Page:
Jun looked at Sayako and pointed into the dining room at the customer who had come to murder him. Sayako carried over a glass of cold water and placed it in front of him.
“Welcome to Michi Soba Restaurant!” she said in the spirited up tone that she used with customers, and presented him a menu. Sure, the man looked a bit rough, but more like a construction worker than a murderer.
This is what she was paid to do. Serve glasses of water to customers that walk in and take their food to them when it was ready. Two years out of high school, and she was keeping her eyes open for opportunities.
Jun went back to cutting the handmade soba noodles, gripping a knife tightly while peering suspiciously every few seconds at the man wearing a black mask and a baseball cap who was now studying the menu.
Sayako needed to snap him out of it.
"Boss. If the earth keeps getting hotter and hotter," she said, wiping sweat from her forehead, “why are we even bothering doing all of this? Can I go home now?”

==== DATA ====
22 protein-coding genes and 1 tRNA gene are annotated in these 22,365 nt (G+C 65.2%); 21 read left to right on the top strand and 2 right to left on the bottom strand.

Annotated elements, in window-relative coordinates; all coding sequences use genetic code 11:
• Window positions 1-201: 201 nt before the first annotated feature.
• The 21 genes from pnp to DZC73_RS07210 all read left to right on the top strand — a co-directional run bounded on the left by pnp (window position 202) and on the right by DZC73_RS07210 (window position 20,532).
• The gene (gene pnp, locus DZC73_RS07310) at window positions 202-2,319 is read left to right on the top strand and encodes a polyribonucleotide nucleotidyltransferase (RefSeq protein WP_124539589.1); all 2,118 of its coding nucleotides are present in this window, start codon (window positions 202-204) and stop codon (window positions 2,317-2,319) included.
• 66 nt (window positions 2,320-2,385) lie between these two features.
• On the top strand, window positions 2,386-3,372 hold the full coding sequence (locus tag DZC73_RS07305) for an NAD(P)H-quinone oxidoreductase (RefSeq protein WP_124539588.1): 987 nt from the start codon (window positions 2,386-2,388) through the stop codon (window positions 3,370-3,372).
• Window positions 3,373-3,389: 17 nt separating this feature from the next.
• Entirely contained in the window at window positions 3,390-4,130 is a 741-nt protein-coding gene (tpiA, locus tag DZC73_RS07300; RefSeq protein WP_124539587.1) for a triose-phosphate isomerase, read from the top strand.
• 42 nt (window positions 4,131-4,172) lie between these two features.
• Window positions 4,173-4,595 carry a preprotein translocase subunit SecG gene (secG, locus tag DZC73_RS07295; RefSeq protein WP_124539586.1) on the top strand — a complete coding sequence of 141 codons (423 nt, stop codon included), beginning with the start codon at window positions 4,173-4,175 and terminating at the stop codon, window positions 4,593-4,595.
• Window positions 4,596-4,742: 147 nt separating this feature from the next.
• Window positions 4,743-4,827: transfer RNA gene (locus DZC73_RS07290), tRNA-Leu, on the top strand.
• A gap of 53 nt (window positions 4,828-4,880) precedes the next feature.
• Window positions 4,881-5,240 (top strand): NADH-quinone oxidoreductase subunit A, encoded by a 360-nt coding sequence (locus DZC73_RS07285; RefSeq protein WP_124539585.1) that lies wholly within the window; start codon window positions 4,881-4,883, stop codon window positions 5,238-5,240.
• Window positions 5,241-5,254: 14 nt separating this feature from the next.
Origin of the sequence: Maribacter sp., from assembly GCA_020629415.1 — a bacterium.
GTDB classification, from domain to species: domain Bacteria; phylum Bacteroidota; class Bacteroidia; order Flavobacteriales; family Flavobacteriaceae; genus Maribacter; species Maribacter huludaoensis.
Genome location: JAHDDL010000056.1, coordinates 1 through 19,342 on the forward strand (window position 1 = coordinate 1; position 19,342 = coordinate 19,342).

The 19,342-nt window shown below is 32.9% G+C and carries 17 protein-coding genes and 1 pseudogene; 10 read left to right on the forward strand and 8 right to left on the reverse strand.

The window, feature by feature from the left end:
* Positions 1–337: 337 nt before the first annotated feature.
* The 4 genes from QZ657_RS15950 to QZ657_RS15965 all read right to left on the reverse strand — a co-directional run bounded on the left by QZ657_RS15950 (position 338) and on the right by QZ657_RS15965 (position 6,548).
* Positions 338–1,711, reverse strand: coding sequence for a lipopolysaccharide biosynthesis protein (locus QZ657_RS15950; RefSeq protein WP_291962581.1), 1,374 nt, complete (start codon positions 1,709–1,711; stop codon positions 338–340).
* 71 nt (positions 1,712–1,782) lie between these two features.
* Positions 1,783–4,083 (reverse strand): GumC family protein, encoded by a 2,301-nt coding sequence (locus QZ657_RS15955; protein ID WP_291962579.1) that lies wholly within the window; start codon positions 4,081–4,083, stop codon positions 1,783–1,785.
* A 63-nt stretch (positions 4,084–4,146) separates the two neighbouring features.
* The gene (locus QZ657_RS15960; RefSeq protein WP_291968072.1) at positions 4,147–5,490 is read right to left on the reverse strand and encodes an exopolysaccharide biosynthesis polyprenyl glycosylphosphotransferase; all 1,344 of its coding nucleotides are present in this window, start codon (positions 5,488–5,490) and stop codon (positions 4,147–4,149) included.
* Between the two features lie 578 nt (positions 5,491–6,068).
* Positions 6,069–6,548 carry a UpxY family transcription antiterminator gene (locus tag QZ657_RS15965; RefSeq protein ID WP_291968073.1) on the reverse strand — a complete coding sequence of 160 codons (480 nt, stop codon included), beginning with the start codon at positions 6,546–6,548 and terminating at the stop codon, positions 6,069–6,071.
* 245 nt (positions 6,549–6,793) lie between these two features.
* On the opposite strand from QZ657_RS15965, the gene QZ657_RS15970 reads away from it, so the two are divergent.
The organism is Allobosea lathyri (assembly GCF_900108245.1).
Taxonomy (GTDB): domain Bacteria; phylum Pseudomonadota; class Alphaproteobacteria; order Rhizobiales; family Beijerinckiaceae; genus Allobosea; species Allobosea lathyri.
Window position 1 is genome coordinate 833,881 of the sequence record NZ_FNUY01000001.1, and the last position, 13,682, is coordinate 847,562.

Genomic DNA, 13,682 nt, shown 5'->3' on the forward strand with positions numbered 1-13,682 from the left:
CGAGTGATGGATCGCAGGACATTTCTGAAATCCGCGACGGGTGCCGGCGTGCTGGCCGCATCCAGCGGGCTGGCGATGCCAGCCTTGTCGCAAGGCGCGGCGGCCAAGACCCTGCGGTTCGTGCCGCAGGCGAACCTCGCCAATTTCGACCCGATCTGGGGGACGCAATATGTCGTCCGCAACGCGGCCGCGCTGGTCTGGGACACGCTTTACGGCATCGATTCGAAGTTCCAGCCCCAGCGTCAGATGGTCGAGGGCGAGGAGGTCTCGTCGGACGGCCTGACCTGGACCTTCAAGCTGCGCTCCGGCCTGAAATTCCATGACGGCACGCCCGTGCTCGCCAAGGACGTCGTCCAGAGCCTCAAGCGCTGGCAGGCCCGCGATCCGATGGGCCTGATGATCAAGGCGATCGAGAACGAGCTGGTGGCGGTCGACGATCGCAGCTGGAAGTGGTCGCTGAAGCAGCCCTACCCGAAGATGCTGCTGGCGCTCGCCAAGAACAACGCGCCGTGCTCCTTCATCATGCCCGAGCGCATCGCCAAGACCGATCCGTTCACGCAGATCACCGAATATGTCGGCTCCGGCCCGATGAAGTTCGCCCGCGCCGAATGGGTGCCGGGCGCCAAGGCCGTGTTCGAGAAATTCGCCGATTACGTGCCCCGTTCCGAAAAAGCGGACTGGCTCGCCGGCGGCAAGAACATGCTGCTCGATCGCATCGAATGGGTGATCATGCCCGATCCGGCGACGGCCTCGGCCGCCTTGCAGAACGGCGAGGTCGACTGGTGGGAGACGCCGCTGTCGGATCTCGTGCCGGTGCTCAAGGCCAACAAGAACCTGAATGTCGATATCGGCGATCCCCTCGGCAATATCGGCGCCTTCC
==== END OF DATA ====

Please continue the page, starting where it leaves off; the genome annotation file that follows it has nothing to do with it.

It was sweltering. The air conditioner wasn’t keeping up with the 40C heat that poured in every time the door opened. And proposing not working always got Jun going.
Jun stopped what he was doing and proclaimed, “In 5 billion years the earth is going to fall into the sun and all of eternity will be destroyed, but it's still better these people eat today, isn’t it?”
“But I'm tired of serving water all day in this heat. Where is the line? In 4.9 billion years, can I stop working then?”
Jun ignored her and went back to cutting noodles, but at least he wasn’t staring at the customer any longer.